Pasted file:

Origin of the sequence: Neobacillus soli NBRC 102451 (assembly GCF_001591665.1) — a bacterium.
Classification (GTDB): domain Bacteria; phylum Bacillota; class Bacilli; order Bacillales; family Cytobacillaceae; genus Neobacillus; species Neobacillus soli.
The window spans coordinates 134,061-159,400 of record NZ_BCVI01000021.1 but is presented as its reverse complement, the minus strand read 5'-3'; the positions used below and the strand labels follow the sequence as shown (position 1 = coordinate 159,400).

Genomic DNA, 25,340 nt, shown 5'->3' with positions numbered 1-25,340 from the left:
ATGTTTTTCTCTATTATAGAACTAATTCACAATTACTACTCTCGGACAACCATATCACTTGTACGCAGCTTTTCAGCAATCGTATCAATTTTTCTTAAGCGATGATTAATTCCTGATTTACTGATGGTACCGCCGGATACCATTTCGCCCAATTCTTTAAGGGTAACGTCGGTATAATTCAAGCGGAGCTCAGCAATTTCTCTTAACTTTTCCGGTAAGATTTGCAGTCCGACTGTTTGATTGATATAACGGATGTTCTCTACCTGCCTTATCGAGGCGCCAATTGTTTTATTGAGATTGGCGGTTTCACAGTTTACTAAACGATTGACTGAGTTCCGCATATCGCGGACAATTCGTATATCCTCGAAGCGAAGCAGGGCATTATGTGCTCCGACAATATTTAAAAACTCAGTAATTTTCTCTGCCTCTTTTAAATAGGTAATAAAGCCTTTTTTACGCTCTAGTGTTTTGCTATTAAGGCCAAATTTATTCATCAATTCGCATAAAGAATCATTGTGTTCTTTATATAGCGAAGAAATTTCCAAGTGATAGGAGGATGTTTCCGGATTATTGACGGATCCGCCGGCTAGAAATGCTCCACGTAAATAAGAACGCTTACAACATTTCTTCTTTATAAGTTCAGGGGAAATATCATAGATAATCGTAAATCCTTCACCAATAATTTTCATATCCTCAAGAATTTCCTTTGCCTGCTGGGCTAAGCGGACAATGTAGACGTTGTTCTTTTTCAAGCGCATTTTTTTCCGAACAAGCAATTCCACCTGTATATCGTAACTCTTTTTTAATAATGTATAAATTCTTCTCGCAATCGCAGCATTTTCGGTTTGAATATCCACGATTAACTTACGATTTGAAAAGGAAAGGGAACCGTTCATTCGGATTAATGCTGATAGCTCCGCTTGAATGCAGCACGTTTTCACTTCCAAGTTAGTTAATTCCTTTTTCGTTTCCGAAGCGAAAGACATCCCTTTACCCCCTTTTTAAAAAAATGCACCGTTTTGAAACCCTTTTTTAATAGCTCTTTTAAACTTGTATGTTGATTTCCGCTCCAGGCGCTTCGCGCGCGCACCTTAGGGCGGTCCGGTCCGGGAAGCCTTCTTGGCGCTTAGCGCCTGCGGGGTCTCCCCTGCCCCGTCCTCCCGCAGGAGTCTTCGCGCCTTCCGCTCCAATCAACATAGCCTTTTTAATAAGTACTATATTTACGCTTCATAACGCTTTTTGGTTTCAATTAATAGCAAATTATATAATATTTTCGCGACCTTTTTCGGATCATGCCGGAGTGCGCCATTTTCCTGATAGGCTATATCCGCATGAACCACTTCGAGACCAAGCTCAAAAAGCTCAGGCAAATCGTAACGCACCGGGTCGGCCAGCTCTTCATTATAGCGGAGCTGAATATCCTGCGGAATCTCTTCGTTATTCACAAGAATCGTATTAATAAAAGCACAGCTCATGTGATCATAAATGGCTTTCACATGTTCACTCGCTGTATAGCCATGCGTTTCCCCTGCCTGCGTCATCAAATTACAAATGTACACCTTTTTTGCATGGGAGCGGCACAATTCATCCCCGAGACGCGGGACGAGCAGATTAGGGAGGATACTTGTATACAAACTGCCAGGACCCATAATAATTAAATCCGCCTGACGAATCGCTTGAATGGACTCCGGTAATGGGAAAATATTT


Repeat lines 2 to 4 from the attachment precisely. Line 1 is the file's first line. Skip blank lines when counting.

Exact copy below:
Classification (GTDB): domain Bacteria; phylum Bacillota; class Bacilli; order Bacillales; family Cytobacillaceae; genus Neobacillus; species Neobacillus soli.
The window spans coordinates 134,061-159,400 of record NZ_BCVI01000021.1 but is presented as its reverse complement, the minus strand read 5'-3'; the positions used below and the strand labels follow the sequence as shown (position 1 = coordinate 159,400).

Genomic DNA, 25,340 nt, shown 5'->3' with positions numbered 1-25,340 from the left: